Read our report on highway mitigation precedents here.


Downtown Dallas’ Klyde Warren Park is the result of a cut-and-cap project on the Woodall Rodgers Freeway, creating new public green space and catalyzing new tax base creation near the park. Funding for the project came from individual donors as well was public support, which included $20 million in bond funds from the City of Dallas, $20 million in highway funds from the state transportation department (TxDOT), and $16.7 million in stimulus funds. Today the park covers 5.2 acres in the heart of downtown and is open to the public; it connects the Arts District to Downtown and Uptown Dallas and is a mix of active and passive pedestrian-oriented space, including a performance pavilion, dog park, children’s playground, and botanical gardens.


Seattle’s Alaskan Way Viaduct was an elevated freeway which ran along Seattle’s downtown waterfront for more than two miles. In 2009, a joint effort between the city of Seattle and the state of Washington agreed to replace the elevated freeway with an underground tunnel, which is designed to carry traffic under downtown. The viaduct was permanently closed; demolition and waterfront development is expected to be completed by 2021. The project is creating new real estate development along the water’s edge, reconnecting the waterfront to downtown Seattle, and opening the area to pedestrian and bicycle travel.

Proposed waterfront development


In the 1970s, Madrid was cut in half by the construction of the M30 motorway, which ran along the Manzanares river and cut through the center of the city. Between 2006 and 2011, Madrid removed the M30 and various motorways running alongside it from the banks of the river and rerouted traffic into recently constructed underground tunnels. The cleared river banks were turned into a linear park and several new bridges were constructed to connect neighborhoods and park goers on either side of the river. The new Madrid Río is both a well-loved destination and a pedestrian-friendly thoroughfare.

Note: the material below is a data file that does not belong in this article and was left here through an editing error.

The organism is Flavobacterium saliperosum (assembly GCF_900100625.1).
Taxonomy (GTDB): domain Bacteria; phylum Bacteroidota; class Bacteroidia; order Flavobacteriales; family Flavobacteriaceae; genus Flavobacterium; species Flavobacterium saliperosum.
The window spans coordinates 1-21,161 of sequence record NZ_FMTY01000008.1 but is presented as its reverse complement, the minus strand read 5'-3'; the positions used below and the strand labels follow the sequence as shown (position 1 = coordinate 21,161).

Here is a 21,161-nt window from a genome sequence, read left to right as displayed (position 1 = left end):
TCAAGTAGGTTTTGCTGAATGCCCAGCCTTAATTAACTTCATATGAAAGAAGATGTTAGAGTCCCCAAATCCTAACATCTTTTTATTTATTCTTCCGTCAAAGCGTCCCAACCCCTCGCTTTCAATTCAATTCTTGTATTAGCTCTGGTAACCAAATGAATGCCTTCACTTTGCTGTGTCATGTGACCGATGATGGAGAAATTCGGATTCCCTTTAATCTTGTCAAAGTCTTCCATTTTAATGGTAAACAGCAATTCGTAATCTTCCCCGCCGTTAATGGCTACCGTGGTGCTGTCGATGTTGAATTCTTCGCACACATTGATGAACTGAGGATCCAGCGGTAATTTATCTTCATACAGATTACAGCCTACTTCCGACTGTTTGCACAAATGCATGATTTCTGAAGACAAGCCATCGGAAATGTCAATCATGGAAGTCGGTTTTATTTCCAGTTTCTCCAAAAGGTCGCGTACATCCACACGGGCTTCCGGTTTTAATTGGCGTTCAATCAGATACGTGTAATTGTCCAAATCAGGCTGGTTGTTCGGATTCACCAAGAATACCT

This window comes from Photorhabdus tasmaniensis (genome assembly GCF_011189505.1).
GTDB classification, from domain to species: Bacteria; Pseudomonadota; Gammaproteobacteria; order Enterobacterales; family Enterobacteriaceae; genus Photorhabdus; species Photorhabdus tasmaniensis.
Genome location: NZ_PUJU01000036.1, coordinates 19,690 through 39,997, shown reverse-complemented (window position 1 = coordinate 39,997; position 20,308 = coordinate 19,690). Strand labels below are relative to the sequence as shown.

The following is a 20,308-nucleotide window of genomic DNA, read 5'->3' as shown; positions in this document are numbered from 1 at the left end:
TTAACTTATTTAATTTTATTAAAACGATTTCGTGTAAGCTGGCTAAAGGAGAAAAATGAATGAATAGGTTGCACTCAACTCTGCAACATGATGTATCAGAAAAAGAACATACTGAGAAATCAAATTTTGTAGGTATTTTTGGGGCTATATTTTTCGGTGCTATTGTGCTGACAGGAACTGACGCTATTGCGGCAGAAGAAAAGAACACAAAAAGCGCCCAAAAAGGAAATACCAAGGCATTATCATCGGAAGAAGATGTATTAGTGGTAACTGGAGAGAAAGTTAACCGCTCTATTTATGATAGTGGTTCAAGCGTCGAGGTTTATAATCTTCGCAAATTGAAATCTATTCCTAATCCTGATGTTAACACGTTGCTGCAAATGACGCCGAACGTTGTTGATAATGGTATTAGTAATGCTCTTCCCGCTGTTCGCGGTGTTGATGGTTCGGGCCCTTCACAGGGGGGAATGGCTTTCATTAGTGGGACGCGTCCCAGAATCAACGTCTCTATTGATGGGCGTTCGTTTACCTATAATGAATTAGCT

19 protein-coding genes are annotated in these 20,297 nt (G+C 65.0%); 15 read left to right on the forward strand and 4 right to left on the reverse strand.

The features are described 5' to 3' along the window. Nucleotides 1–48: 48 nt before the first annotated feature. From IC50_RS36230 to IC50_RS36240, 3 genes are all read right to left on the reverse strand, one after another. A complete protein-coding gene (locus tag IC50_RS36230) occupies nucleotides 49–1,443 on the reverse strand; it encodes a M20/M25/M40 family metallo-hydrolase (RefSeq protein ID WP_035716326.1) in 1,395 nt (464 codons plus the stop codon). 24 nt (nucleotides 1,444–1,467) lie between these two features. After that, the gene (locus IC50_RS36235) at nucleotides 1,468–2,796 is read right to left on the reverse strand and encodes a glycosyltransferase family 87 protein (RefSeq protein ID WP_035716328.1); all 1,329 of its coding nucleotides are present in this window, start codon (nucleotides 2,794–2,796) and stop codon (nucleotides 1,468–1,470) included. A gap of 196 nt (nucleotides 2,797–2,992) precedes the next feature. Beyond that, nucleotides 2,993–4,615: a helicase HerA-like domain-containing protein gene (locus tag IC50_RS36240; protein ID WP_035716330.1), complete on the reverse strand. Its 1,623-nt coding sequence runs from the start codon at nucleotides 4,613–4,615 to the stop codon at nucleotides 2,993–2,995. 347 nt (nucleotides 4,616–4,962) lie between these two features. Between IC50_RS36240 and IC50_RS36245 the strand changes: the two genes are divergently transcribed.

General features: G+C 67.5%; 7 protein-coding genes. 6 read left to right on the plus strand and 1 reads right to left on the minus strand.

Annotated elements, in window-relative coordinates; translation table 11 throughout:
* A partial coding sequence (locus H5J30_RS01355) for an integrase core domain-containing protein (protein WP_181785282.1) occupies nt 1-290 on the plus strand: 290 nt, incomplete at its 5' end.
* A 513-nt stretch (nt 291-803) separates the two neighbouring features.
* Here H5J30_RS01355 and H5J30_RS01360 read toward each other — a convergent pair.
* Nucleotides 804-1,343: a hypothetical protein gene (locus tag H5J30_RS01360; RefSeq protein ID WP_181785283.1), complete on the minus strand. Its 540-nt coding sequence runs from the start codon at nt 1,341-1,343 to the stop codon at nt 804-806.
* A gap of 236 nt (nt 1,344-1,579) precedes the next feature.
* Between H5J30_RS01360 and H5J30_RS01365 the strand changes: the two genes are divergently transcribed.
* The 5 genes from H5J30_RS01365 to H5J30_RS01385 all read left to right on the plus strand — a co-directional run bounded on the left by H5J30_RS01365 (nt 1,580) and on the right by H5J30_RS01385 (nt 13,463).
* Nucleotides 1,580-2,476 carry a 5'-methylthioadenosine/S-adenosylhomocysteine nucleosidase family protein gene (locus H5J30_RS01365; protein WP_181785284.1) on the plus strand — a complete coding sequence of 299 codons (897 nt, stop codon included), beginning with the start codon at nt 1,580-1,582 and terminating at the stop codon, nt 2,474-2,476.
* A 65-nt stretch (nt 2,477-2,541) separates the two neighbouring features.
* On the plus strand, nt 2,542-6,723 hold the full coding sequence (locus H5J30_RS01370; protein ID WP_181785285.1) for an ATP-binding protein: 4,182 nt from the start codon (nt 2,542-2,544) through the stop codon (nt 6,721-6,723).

Boston’s Central Artery was an elevated highway built in 1959 that cut off the North End and Waterfront neighborhoods from downtown and, by the mid 1990s, was congested for up to 10 hours a day. Beginning in the 1990s and completed in 2007, the Central Artery was replaced with an underground expressway that followed the route of the original highway, transporting more people and reducing traffic by 62 percent. The elevated Central Artery was demolished and replaced with ground-level boulevard and linear park, successfully reconnecting downtown with its surrounding neighborhoods and reducing both air pollution and traffic congestion through downtown Boston.


In the 1950s, the Cheonggyecheon River running through the heart of Seoul was paved over. In the 1970s, an elevated highway was built over it to carry traffic through, but not into, downtown Seoul. In 2001, Mayor Lee Myung-bak was elected on his platform of revitalizing Seoul and transforming it into an urban center of East Asia. The centerpiece of his project saw the Cheonggyecheon Expressway demolished and in its place, where the original Cheonggyecheon River flowed in the 1950s, an artificial creek lined with walkways and green space was constructed, depressed slightly below street level. The road around it is split by the new creek, which offers a peaceful natural setting in a dense urban environment and has also led to a reduction in air pollution, an increase in local flora fauna, and a 3.3 degree Celsius drop in average temperatures for several blocks around the creek. The project was so successful that Lee Myung-bak was elected president of South Korea in 2008 for his work in Seoul, and the new greenway has inspired removal of at least 15 expressways throughout Seoul.

Read more about these and similar projects on the Congress for the New Urbanism’s website.